There are two chief hindrances for the learner when being taught: apathy and distraction. Without attention, the student can’t learn. Apathy is a disinterest in the subject or an unwillingness to even know what the subject is. Distraction, the enemy of all learning, is the physical conditions or mental state that keep a learner from full attention.
I just finished reading the Seven Laws of Teaching by John Milton Gregory (originally published in 1884). His focus is on Sunday School – and I’m amazed at the intentionality and expectation on both teachers and students. The bar is set high in these pages.
The teacher must:
- Prepare each lesson with fresh study. Old study won’t inspire teachers to give their best.
- Find in the lesson the best analogies to help students learn through something familiar.
- Study the lesson until it takes shape in familiar language.
- Find the practical value of the lesson for the learners.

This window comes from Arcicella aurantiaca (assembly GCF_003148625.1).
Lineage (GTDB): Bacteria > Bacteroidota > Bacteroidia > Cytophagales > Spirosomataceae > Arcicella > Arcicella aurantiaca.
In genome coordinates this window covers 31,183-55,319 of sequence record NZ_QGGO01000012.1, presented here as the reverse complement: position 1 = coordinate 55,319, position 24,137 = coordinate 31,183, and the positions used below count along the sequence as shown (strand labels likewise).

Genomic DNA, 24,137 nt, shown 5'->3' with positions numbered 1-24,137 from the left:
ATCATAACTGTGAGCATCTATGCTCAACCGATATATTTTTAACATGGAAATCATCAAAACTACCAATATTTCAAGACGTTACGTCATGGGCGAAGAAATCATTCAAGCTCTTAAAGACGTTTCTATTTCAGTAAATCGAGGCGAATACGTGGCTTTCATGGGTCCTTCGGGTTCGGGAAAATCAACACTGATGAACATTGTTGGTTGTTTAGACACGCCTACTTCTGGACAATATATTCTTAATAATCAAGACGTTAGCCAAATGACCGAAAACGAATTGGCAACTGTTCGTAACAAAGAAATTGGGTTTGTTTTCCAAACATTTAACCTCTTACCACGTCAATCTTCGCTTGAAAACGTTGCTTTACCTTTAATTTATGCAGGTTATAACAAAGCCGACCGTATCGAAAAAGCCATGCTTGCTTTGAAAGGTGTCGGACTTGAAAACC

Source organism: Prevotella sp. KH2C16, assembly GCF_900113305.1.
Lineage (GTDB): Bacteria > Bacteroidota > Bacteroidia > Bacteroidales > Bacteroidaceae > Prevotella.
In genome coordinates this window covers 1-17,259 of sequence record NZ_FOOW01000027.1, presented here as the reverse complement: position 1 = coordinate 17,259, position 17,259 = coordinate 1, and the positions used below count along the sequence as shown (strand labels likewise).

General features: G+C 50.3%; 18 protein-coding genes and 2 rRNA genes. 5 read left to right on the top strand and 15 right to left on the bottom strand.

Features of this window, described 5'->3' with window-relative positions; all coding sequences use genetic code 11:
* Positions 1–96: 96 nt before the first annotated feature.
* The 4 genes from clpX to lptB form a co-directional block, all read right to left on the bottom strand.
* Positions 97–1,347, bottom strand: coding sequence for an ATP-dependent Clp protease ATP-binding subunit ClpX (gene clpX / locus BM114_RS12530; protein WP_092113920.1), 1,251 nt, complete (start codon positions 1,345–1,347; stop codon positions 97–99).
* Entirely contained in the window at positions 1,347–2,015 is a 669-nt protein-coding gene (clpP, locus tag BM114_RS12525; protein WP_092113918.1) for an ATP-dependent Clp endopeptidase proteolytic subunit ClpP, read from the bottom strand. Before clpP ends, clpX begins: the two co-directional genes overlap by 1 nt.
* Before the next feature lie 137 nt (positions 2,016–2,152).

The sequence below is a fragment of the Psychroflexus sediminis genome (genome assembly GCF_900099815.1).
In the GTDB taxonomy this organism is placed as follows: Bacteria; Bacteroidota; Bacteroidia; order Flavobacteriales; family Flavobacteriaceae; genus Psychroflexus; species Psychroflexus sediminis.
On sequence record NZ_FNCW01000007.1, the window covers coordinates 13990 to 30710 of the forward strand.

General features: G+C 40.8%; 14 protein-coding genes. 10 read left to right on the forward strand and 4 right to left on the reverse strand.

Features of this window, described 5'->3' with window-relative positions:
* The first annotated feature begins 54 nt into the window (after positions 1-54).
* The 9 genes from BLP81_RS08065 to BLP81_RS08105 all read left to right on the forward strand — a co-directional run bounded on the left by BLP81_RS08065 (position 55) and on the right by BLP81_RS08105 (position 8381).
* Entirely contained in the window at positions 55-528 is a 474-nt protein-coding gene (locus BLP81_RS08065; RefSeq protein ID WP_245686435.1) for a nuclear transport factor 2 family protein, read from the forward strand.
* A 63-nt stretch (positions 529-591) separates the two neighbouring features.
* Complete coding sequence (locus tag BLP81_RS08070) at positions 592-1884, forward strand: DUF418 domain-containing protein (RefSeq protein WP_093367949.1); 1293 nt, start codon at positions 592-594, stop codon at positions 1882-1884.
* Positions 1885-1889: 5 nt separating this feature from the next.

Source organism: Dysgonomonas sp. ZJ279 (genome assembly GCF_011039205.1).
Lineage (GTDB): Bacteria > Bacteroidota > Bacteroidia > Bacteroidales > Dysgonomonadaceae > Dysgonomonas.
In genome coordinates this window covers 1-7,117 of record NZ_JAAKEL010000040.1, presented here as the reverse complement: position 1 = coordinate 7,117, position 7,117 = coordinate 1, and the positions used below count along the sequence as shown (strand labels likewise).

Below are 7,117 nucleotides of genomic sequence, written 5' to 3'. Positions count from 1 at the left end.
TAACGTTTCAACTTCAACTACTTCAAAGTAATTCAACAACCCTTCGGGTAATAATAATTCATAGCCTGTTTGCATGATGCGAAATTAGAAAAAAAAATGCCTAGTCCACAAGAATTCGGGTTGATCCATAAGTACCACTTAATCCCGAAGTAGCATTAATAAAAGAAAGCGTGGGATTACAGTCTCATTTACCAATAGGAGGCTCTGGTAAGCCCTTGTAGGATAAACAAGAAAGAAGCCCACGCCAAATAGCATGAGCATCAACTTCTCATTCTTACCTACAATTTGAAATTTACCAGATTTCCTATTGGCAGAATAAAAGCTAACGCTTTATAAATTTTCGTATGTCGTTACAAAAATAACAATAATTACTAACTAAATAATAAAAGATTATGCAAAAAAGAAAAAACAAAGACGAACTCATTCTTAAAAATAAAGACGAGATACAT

- Use freely all the aids available to you.
- Keep in mind that complete mastery of a few concepts is better than a little knowledge on several fronts.
- Have a plan for study and preparation.
- Utilize books to gain other’s thoughts on the subject.
But students also have a commitment and a role to play. They must do their best to tune out, give attention and stay focused. They must engage as the learner, observe, question and think critically about the subject.
Intense and authentic interest on the part of the teacher will automatically draw students into the curiosity of learning. It will be passed on naturally. This requires preparation and desire to share on behalf of the teacher. It also required wisdom to know when to bring the lesson to a close – if the physical conditions are causing fatigue on the students. There isn’t a certain time limit, it’s whether or not the lesson was presented well and taken root.
The two chief hindrances to this process of learning caught my eye – apathy and distraction. These are two things teachers, preachers, speakers and leaders must learn to systematically combat in order for students to learn and develop.
To overcome apathy:
a teacher must spark interest, invite students in, present a problem to overcome, and be authentic in having learned and experienced the lesson himself.
To overcome distraction:
a teacher must be well prepared, take careful note of the space, the time limits, the physical comforts and surroundings.
Both of these key aspects are important for children’s classes, adult classes and worship services… combating apathy and distraction. Two keys to teaching in church.